This was the cultural territory in Afghanistan of the Kalasha. The Kalasha are a non-Moslem people who dwell in isolated valleys in the Hindu-Kush mountains, near the Afghanistan-Pakistan border. They are believed by many to be descended from members of Alexander the Great's army. The question is a matter of some debate in the real world - but the Greek government believes it, and provides aid to the Kalashas, who dwell in circumstances of extreme poverty. Which would explain why Tessa revealed she had been a harem slave for a time.
So I'd suggest this is how he intended to explain the Afghani/ Greek background. It fits neatly.
Posted by: Nathan Adler | April 19, 2015 8:37 PM
Surprised a little you disliked the backup story with Storm. I loved seeing Storm having to choose between Colossus and Wolvie because of her poor reaction. Jim Lee was new on the scene when he drew this but it sure caught my eye.
Posted by: Grom | November 11, 2015 8:23 AM
The Storm back-up story seems to me to be a urban horror story. "What happens if a stalker follows you home and puts you in a no-win situation with your roommates?" It's clever, but not a X-Men story.
Posted by: Brian C. Saunders | March 19, 2016 3:54 AM
It has been interesting to read various comments on this site about Chris Claremont's looooong run on Uncanny X-Men and how his various plans for the series were altered, if not completely derailed, due to a variety of factors.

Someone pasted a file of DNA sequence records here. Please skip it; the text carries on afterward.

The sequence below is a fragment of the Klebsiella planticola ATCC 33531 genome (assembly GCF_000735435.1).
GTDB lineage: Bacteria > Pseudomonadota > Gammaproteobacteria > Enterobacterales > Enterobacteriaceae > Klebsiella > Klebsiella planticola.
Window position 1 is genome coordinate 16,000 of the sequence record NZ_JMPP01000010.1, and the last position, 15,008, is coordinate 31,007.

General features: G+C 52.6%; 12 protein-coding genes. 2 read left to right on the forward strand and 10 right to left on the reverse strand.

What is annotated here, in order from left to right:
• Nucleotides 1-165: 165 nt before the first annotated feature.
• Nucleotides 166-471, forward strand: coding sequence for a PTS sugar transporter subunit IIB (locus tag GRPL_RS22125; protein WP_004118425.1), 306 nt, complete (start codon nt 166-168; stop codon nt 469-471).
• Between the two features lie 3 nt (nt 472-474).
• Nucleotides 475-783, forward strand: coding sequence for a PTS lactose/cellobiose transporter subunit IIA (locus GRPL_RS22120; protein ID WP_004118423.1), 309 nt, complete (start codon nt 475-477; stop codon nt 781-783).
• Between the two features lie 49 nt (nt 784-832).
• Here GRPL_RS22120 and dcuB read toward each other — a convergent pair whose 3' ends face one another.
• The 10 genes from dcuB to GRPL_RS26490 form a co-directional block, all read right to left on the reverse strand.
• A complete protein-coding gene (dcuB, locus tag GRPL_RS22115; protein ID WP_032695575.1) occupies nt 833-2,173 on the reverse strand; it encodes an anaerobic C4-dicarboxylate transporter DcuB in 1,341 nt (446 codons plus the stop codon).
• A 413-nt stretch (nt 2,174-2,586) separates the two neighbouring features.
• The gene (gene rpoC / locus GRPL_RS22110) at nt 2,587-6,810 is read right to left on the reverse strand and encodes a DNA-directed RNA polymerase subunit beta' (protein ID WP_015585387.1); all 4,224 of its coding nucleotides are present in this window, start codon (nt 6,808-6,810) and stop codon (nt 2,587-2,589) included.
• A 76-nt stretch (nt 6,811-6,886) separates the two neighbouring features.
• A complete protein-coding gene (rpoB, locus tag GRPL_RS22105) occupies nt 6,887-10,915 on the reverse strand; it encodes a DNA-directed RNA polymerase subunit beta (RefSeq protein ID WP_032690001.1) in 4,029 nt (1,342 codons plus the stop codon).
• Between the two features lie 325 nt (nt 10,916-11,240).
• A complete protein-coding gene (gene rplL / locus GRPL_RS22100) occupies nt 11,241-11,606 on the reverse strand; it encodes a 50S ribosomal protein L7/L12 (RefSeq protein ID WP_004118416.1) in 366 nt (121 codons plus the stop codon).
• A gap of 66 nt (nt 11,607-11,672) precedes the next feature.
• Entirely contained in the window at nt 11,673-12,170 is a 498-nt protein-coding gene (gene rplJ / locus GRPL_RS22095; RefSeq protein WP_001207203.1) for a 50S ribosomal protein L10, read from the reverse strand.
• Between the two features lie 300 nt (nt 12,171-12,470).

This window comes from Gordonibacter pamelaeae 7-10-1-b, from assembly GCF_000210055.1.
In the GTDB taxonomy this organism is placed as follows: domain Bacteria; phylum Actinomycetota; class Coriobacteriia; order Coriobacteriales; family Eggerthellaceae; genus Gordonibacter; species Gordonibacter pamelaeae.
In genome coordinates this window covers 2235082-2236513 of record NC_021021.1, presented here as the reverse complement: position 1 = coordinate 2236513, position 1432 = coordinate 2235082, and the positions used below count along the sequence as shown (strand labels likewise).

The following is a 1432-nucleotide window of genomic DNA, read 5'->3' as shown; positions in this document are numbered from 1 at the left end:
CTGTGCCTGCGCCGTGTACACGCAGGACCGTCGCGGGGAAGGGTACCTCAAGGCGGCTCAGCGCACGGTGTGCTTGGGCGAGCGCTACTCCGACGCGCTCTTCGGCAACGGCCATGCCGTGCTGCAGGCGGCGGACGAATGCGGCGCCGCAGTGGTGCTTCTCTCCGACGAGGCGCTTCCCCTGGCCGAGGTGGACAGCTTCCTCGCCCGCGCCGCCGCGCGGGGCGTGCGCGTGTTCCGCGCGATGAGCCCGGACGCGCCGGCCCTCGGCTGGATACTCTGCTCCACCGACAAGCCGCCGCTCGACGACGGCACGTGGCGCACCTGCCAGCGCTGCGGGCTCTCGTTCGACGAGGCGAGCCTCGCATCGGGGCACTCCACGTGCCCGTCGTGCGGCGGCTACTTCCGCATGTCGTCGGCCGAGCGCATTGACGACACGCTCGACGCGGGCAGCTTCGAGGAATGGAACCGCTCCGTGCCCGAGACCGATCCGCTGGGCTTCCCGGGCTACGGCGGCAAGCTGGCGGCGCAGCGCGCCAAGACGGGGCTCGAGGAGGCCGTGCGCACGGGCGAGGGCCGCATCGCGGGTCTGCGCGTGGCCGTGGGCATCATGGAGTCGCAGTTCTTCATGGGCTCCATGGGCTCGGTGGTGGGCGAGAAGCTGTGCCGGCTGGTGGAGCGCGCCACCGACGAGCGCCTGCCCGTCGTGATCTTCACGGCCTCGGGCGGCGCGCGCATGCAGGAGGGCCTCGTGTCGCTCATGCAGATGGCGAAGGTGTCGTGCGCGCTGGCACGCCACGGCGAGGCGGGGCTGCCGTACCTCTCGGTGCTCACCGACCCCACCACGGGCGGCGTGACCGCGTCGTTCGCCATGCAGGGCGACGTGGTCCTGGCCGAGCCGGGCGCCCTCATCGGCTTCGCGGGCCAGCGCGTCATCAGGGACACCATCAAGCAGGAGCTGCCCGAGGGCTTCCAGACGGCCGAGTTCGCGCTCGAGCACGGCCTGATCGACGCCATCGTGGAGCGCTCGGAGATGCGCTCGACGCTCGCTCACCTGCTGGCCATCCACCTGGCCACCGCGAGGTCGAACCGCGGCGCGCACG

I have been thinking about this for a while now, and what I'm saying here is very much written with the benefit of 35 years of hindsight. I have come to the opinion that even though Claremont wrote Uncanny X-Men until 1991, his long term plans for the book became irreparably damaged with Uncanny X-Men #135, and he spent the next 11 years performing various types of damage control.
What happened in #135 that caused such massive damage? Well, if things had gone as planned, originally there would not have been anything. The original plot that Claremont and John Byrne agreed upon was that Dark Phoenix would destroy an uninhabited planet, the Shi'ar would see this, panic, and attack her, and that would eventually lead to the original ending of the storyline, with jean Grey having her powers removed.
Unfortunately, after they worked out the plot, Byrne changed his mind and, apparently without consulting Claremont, penciled the issue to include Dark Phoenix destroying the D'Bari planet...